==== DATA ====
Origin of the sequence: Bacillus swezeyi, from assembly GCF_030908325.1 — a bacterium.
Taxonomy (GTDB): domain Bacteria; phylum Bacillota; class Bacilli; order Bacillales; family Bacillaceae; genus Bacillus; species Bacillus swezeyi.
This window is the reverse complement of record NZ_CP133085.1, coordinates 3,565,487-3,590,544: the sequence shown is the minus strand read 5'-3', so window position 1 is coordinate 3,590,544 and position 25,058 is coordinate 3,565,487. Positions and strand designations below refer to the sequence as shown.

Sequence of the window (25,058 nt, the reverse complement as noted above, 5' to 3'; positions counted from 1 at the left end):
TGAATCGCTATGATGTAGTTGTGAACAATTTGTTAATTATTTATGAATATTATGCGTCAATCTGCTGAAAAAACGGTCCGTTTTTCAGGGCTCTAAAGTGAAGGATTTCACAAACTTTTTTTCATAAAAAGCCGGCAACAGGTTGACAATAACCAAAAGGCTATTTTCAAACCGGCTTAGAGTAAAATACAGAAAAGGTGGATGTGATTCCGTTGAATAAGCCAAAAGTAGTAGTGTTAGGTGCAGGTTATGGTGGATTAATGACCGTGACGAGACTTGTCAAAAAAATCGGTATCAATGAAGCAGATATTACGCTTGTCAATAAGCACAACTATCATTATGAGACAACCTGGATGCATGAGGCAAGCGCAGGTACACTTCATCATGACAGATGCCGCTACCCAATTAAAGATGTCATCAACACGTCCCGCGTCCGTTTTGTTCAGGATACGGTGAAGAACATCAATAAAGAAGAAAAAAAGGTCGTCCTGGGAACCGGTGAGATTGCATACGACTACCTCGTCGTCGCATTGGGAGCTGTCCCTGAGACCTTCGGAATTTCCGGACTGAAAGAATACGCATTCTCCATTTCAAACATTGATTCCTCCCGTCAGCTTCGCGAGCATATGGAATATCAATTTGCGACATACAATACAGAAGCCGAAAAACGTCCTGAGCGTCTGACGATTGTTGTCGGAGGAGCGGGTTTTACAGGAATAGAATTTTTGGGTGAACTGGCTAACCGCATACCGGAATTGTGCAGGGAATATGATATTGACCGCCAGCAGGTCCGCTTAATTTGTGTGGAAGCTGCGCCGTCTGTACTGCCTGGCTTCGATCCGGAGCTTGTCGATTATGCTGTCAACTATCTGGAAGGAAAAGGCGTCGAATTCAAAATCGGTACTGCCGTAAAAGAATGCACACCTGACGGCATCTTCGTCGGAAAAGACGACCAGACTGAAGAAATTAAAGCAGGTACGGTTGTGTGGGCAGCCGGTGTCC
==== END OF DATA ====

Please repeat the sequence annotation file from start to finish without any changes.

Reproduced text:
Origin of the sequence: Bacillus swezeyi, from assembly GCF_030908325.1 — a bacterium.
Taxonomy (GTDB): domain Bacteria; phylum Bacillota; class Bacilli; order Bacillales; family Bacillaceae; genus Bacillus; species Bacillus swezeyi.
This window is the reverse complement of record NZ_CP133085.1, coordinates 3,565,487-3,590,544: the sequence shown is the minus strand read 5'-3', so window position 1 is coordinate 3,590,544 and position 25,058 is coordinate 3,565,487. Positions and strand designations below refer to the sequence as shown.

Sequence of the window (25,058 nt, the reverse complement as noted above, 5' to 3'; positions counted from 1 at the left end):
TGAATCGCTATGATGTAGTTGTGAACAATTTGTTAATTATTTATGAATATTATGCGTCAATCTGCTGAAAAAACGGTCCGTTTTTCAGGGCTCTAAAGTGAAGGATTTCACAAACTTTTTTTCATAAAAAGCCGGCAACAGGTTGACAATAACCAAAAGGCTATTTTCAAACCGGCTTAGAGTAAAATACAGAAAAGGTGGATGTGATTCCGTTGAATAAGCCAAAAGTAGTAGTGTTAGGTGCAGGTTATGGTGGATTAATGACCGTGACGAGACTTGTCAAAAAAATCGGTATCAATGAAGCAGATATTACGCTTGTCAATAAGCACAACTATCATTATGAGACAACCTGGATGCATGAGGCAAGCGCAGGTACACTTCATCATGACAGATGCCGCTACCCAATTAAAGATGTCATCAACACGTCCCGCGTCCGTTTTGTTCAGGATACGGTGAAGAACATCAATAAAGAAGAAAAAAAGGTCGTCCTGGGAACCGGTGAGATTGCATACGACTACCTCGTCGTCGCATTGGGAGCTGTCCCTGAGACCTTCGGAATTTCCGGACTGAAAGAATACGCATTCTCCATTTCAAACATTGATTCCTCCCGTCAGCTTCGCGAGCATATGGAATATCAATTTGCGACATACAATACAGAAGCCGAAAAACGTCCTGAGCGTCTGACGATTGTTGTCGGAGGAGCGGGTTTTACAGGAATAGAATTTTTGGGTGAACTGGCTAACCGCATACCGGAATTGTGCAGGGAATATGATATTGACCGCCAGCAGGTCCGCTTAATTTGTGTGGAAGCTGCGCCGTCTGTACTGCCTGGCTTCGATCCGGAGCTTGTCGATTATGCTGTCAACTATCTGGAAGGAAAAGGCGTCGAATTCAAAATCGGTACTGCCGTAAAAGAATGCACACCTGACGGCATCTTCGTCGGAAAAGACGACCAGACTGAAGAAATTAAAGCAGGTACGGTTGTGTGGGCAGCCGGTGTCC